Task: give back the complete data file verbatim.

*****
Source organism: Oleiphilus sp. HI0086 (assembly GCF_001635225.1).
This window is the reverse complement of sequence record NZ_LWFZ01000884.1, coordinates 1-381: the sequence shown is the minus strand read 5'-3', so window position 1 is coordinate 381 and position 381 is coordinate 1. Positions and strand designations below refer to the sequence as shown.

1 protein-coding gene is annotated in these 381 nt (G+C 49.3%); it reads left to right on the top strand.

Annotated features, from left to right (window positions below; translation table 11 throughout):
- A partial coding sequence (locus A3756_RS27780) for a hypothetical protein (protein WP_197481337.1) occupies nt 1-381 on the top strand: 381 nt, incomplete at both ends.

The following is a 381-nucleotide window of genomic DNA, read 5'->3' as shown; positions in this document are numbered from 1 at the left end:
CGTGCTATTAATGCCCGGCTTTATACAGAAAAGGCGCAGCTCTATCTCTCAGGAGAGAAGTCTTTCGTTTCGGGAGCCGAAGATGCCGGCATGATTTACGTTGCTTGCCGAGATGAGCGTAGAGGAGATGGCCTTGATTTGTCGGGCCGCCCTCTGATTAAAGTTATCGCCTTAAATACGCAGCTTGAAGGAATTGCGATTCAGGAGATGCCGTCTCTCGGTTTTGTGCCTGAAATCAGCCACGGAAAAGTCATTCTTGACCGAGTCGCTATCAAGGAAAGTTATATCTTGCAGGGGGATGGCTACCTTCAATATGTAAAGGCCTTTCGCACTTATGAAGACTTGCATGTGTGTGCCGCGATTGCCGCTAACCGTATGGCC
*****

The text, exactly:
Source organism: Oleiphilus sp. HI0086 (assembly GCF_001635225.1).
This window is the reverse complement of sequence record NZ_LWFZ01000884.1, coordinates 1-381: the sequence shown is the minus strand read 5'-3', so window position 1 is coordinate 381 and position 381 is coordinate 1. Positions and strand designations below refer to the sequence as shown.

1 protein-coding gene is annotated in these 381 nt (G+C 49.3%); it reads left to right on the top strand.

Annotated features, from left to right (window positions below; translation table 11 throughout):
- A partial coding sequence (locus A3756_RS27780) for a hypothetical protein (protein WP_197481337.1) occupies nt 1-381 on the top strand: 381 nt, incomplete at both ends.

The following is a 381-nucleotide window of genomic DNA, read 5'->3' as shown; positions in this document are numbered from 1 at the left end:
CGTGCTATTAATGCCCGGCTTTATACAGAAAAGGCGCAGCTCTATCTCTCAGGAGAGAAGTCTTTCGTTTCGGGAGCCGAAGATGCCGGCATGATTTACGTTGCTTGCCGAGATGAGCGTAGAGGAGATGGCCTTGATTTGTCGGGCCGCCCTCTGATTAAAGTTATCGCCTTAAATACGCAGCTTGAAGGAATTGCGATTCAGGAGATGCCGTCTCTCGGTTTTGTGCCTGAAATCAGCCACGGAAAAGTCATTCTTGACCGAGTCGCTATCAAGGAAAGTTATATCTTGCAGGGGGATGGCTACCTTCAATATGTAAAGGCCTTTCGCACTTATGAAGACTTGCATGTGTGTGCCGCGATTGCCGCTAACCGTATGGCC